Photovoltaic yield: correction method for the mismatch between the solar spectrum and the reference ASTMG AM1.5G spectrum
1 UniversitéParis-Sud 11, UMR 8507, LGEP, Bâtiment 301, 91405 Orsay Cedex, France
2 SUPELEC, LGEP, UMR 8507, 3 rue Joliot-Curie, Plateau de Moulon, 91192 Gif-sur-Yvette Cedex, France
3 CNRS, LGEP, UMR 8507, 11 rue Joliot-Curie, Plateau de Moulon, 91192 Gif-sur-Yvette Cedex, France
4 Sorbonne Universités, UPMC Univ. Paris 06, UMR 8507, LGEP, 5 Place Jussieu, 75005 Paris Cedex, France
5 LMD, Institut Pierre-Simon Laplace, CNRS, Ecole Polytechnique, 91128 Palaiseau Cedex, France
6 SOLEÏS Technologie, 4 allée Jean-Paul Sartre, 77186 Noisiel, France
Received: 27 January 2014
Received in final form: 22 October 2014
Accepted: 3 December 2014
Published online: 6 February 2015
We propose a method for a spectral correction of the predicted PV yield and we show the importance of the spectral mismatch on the solar cell. Indeed, currently predicted PV yield are made considering solar irradiation, ambient temperature, incidence angle and partially (or not) the solar spectrum. However, the solar spectrum is not always the same. It varies depending on the site location, atmospheric conditions, time of the day...This may impact the photovoltaic solar cells differently according to their technology (crystalline Silicon, thin film, multi-junctions...) This paper presents a method for calculating the correction of the short-circuit current of a photovoltaic cell due to the mismatch of the solar spectrum with the reference ASTM AM1.5G spectrum, for a specific site, throughout the year, using monthly data of AERONET (AErosol RObotic NETwork established by NASA and CNRS) and the model SMARTS (simple model for atmospheric transmission of sunshine) developed by the NREL. We applied this correction method on the site of Palaiseau (France, 48.7°N, 2.2°E, 156 m), close to our laboratory, just for comparison and the example of Blida (Algeria, 36°N, 2°E, 230 m) is given for one year. This example illustrates the importance of this spectral correction to better estimate the photovoltaic yield. To be more precise, instead of modeling the solar spectral distribution, one can measure it with a spectro-radiometer, and then, derive the spectral mismatch correction. Some of our typical measurements are presented in this paper.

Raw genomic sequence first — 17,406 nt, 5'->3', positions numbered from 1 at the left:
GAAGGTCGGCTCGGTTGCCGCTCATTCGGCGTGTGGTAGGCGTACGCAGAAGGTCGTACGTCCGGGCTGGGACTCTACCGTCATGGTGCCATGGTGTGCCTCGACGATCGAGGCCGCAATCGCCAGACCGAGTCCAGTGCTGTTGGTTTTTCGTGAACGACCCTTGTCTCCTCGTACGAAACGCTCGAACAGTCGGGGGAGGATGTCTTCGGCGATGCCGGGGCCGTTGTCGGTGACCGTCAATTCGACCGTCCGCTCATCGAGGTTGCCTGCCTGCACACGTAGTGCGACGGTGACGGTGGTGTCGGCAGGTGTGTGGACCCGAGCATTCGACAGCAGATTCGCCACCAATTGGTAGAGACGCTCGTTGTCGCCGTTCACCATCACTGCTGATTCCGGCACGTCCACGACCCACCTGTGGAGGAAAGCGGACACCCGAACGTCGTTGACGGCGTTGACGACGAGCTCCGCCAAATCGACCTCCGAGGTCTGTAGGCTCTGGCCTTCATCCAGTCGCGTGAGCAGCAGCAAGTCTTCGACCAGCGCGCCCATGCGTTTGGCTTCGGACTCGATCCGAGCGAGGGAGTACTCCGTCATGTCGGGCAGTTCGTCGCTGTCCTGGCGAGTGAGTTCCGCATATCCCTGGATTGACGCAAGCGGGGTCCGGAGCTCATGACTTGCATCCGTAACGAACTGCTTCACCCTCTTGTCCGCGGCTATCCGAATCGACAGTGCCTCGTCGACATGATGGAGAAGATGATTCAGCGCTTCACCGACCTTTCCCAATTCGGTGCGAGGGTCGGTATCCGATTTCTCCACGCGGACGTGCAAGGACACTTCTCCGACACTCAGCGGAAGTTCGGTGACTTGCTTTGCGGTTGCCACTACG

© Mambrini et al., published by EDP Sciences, 2015
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